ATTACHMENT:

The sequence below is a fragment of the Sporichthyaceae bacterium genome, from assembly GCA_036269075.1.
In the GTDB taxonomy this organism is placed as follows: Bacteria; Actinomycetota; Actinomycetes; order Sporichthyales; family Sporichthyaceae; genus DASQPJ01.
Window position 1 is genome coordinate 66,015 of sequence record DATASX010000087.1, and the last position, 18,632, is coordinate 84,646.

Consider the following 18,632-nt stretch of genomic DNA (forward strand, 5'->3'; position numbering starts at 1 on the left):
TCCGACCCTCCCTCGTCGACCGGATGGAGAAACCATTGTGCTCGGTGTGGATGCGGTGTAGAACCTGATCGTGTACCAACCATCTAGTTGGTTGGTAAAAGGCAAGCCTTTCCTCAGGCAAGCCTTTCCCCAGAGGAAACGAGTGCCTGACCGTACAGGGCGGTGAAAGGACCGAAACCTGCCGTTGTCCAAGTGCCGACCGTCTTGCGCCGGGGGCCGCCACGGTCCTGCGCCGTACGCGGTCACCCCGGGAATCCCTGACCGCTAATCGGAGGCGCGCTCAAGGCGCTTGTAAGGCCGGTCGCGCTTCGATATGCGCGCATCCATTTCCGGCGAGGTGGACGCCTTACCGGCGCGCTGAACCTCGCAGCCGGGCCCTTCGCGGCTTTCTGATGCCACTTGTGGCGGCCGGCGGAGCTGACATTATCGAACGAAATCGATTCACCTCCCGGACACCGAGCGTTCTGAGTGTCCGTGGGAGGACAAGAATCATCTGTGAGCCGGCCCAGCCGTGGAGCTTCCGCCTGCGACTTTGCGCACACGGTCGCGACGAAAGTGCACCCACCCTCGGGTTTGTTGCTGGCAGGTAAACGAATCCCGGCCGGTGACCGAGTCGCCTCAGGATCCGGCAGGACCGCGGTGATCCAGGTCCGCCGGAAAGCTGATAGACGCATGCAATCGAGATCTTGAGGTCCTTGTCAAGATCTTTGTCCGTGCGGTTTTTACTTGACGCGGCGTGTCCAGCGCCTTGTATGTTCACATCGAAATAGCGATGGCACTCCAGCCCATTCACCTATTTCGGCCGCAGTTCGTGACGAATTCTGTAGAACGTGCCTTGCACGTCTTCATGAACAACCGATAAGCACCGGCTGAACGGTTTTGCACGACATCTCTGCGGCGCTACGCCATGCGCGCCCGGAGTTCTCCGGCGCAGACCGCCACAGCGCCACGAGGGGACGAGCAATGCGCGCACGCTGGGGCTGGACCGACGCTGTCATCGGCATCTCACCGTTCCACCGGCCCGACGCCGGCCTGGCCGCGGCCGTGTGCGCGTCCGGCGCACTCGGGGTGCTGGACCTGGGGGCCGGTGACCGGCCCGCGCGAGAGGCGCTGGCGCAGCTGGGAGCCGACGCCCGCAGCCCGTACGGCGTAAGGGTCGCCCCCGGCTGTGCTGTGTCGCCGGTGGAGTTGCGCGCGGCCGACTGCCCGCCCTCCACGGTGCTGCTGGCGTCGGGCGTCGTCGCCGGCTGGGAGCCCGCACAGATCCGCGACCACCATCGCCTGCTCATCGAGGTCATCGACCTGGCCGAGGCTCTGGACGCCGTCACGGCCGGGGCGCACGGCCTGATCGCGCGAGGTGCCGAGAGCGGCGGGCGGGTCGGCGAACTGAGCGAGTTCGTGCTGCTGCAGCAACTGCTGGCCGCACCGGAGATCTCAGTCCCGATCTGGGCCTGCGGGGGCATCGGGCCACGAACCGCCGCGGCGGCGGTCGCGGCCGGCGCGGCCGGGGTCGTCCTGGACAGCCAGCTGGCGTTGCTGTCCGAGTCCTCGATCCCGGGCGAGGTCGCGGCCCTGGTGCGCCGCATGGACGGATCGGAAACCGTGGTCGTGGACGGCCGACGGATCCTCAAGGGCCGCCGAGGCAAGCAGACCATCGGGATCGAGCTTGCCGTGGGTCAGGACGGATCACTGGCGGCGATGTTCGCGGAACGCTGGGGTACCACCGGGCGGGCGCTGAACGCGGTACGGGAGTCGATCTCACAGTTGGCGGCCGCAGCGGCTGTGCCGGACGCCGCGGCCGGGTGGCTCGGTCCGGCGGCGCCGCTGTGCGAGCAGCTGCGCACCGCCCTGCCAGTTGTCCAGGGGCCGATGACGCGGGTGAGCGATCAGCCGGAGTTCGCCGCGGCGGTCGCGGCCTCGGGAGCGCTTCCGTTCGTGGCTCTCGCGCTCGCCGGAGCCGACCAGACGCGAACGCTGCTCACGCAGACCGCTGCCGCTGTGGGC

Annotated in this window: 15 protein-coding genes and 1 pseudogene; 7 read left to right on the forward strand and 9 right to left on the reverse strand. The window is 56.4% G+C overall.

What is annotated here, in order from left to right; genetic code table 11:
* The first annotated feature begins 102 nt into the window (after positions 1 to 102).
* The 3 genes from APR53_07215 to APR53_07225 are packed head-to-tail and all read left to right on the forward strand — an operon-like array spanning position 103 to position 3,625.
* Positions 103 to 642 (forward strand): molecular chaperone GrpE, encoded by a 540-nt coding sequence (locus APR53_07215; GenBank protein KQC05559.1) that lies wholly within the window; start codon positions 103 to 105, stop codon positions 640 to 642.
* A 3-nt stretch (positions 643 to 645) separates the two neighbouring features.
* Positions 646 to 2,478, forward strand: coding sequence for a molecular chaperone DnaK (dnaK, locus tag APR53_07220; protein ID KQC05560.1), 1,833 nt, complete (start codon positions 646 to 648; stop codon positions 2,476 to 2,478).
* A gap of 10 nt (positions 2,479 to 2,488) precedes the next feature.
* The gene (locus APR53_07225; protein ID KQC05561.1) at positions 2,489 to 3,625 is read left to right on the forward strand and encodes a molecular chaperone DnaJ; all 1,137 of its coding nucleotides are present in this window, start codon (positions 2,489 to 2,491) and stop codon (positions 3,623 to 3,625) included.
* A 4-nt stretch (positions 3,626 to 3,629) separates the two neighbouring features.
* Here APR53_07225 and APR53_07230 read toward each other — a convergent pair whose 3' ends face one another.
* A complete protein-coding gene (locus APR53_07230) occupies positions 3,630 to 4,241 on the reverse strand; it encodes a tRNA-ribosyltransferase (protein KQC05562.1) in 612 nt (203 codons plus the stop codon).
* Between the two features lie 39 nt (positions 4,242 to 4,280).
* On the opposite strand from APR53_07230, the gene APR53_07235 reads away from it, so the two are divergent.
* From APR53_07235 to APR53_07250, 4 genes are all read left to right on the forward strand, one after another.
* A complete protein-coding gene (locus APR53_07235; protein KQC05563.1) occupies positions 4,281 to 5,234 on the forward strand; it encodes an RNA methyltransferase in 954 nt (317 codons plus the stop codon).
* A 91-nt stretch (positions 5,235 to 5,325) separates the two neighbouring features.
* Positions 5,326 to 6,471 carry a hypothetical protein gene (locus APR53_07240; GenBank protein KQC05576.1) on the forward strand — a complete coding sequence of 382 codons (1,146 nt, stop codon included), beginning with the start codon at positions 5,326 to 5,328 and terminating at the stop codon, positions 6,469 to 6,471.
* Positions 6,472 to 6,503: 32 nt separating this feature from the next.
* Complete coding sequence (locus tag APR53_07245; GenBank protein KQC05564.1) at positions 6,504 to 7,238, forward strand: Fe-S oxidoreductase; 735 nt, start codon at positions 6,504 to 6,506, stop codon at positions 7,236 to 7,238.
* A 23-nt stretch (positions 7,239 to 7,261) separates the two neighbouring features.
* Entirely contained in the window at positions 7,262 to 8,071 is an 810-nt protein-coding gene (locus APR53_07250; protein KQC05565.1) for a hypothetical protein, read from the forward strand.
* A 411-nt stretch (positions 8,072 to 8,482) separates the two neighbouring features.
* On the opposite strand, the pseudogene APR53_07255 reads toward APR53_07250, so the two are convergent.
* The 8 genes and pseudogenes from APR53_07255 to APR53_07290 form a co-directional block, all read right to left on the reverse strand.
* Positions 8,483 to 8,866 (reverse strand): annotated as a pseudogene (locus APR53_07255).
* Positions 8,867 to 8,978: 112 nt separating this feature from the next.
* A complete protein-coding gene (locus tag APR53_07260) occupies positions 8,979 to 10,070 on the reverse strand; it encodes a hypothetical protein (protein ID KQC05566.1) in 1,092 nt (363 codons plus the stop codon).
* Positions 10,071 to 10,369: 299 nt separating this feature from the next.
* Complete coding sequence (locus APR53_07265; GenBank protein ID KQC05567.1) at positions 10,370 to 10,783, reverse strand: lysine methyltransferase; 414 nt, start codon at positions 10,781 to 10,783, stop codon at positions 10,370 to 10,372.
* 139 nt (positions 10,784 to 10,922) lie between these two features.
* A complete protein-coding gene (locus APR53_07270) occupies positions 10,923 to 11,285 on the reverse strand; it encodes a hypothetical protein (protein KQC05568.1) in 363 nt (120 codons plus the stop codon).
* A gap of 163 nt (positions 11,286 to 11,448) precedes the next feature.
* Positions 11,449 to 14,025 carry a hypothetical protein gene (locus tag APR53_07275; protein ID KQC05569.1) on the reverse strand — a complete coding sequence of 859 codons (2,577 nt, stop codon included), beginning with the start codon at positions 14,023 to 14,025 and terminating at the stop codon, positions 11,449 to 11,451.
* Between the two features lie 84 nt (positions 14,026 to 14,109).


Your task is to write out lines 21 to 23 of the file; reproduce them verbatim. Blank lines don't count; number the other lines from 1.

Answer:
* A complete protein-coding gene (locus APR53_07235; protein KQC05563.1) occupies positions 4,281 to 5,234 on the forward strand; it encodes an RNA methyltransferase in 954 nt (317 codons plus the stop codon).
* A 91-nt stretch (positions 5,235 to 5,325) separates the two neighbouring features.
* Positions 5,326 to 6,471 carry a hypothetical protein gene (locus APR53_07240; GenBank protein KQC05576.1) on the forward strand — a complete coding sequence of 382 codons (1,146 nt, stop codon included), beginning with the start codon at positions 5,326 to 5,328 and terminating at the stop codon, positions 6,469 to 6,471.